• [5]
    As a robustness check, we ran a model including and controlling for the additional births during the two follow-up years. The differences between the models are negligible.
  • [6]
    We distinguish for the main prevalent countries of origin and aggregate the others by geographical areas.
  • [7]
    Fathers’ income is measured by quintile (five levels) and is used as a proxy for labour market participation, with “very low” representing a low labour market standing and “very high” a strong labour market standing.
  • [8]
    Age is a proxy for experience in the labour market.
  • [9]
    Having a native-born spouse might indicate a better knowledge of the Swedish welfare system and longer time in the country.

This study aims to investigate immigrant fathers’ use of parental leave for a first child in Sweden from 1995 to 2010. The issue of immigrant fathers’ uptake of parental leave is particularly well suited to assess the integrative aspects of family policies and for studying immigrants’ integration because it reflects labour market participation and acceptance of gender-equal parental norms. Using data from Swedish population registers, we find that immigrant fathers do take parental leave but not to the same extent as Swedish-born fathers do, and they do not respond equally to policy changes. Our most important finding is that immigrant fathers increase their leave use with time spent in Sweden, indicating an adaptation to the leave-use pattern of Swedish-born fathers. We also find that individual income, as well as the mothers’ characteristics, are strong determinants of parental leave use.


  • parental leave use
  • immigrant fathers
  • Sweden
  • adaptation
  • gender equality

Recours au congé parental chez les immigrés pères d’un premier enfant en Suède : la durée passée dans le pays compte-t-elle ?

L’objectif de cet article est d’examiner entre 1995 et 2010 le recours au congé parental chez les immigrés pères d’un premier enfant en Suède. Cela permet notamment d’évaluer dans quelle mesure les politiques familiales permettent de favoriser l’intégration, car cela reflète la participation au marché du travail et l’acceptation des normes d’égalité en termes de parentalité. À partir des données des registres suédois, cette étude montre que les pères immigrés utilisent le congé parental, mais moins que les pères natifs de Suède, et répondent de façon inégale aux changements de politiques familiales. Cependant, la longueur du congé utilisé par les pères immigrés augmente en fonction de la durée de leur séjour en Suède, ce qui révèle une adaptation aux comportements des pères natifs. Par ailleurs, les revenus ainsi que les caractéristiques de la mère sont des facteurs déterminants du recours au congé parental des pères immigrés.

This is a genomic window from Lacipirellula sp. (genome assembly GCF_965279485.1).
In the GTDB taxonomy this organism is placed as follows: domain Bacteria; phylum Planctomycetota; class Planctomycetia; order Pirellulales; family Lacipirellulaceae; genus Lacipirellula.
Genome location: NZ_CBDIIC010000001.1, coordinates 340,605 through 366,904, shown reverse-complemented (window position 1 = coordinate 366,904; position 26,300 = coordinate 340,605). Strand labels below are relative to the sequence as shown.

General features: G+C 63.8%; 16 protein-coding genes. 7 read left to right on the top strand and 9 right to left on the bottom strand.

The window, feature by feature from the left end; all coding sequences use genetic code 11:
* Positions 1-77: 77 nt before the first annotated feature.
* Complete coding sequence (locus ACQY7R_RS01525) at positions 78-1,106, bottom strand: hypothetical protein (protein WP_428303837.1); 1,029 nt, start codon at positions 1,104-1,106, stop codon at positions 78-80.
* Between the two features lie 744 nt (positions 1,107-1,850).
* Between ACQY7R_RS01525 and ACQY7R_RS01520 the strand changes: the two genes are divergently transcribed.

El recurso al permiso parental de los inmigrantes padres de un primer hijo en Suecia: ¿la duración de la estancia en el país ejerce una influencia?

Este artículo examina el recurso al permiso parental de los inmigrantes padres de un primer hijo en Suecia, entre 1995 et 2010. Se trata, en particular de evaluar en qué medida las políticas familiares favorecen la integración pues dicho recurso refleja a la vez la participación en el mercado del trabajo y la aceptación de las normes de igualdad en el dominio de la crianza de los hijos. El análisis de los registros suecos muestra que los padres inmigrantes utilizan el permiso parental, pero menos que los padres nacidos en Suecia; además responden de manera desigual a los cambios de política familiar. Sin embargo, la duración del permiso utilizado por los inmigrantes aumenta con la de su estancia en el país, lo cual muestra una adaptación a los comportamientos de los padres nativos. Por otra parte, las rentas y las características de la madre influyen sobre el recurso al permiso parental de los padres inmigrantes.


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Eleonora Mussino
Demography Unit, Stockholm University, Sweden.
Correspondence: Eleonora Mussino, Demography Unit, Department of Sociology, Stockholm University, SE-10691, Sweden.
Ann-Zofie Duvander
Demography Unit, Stockholm University, Sweden.
Li Ma
Karlstad University, Sweden.
This is the latest publication of the author on cairn.
This is the latest publication of the author on cairn.
This is the latest publication of the author on cairn.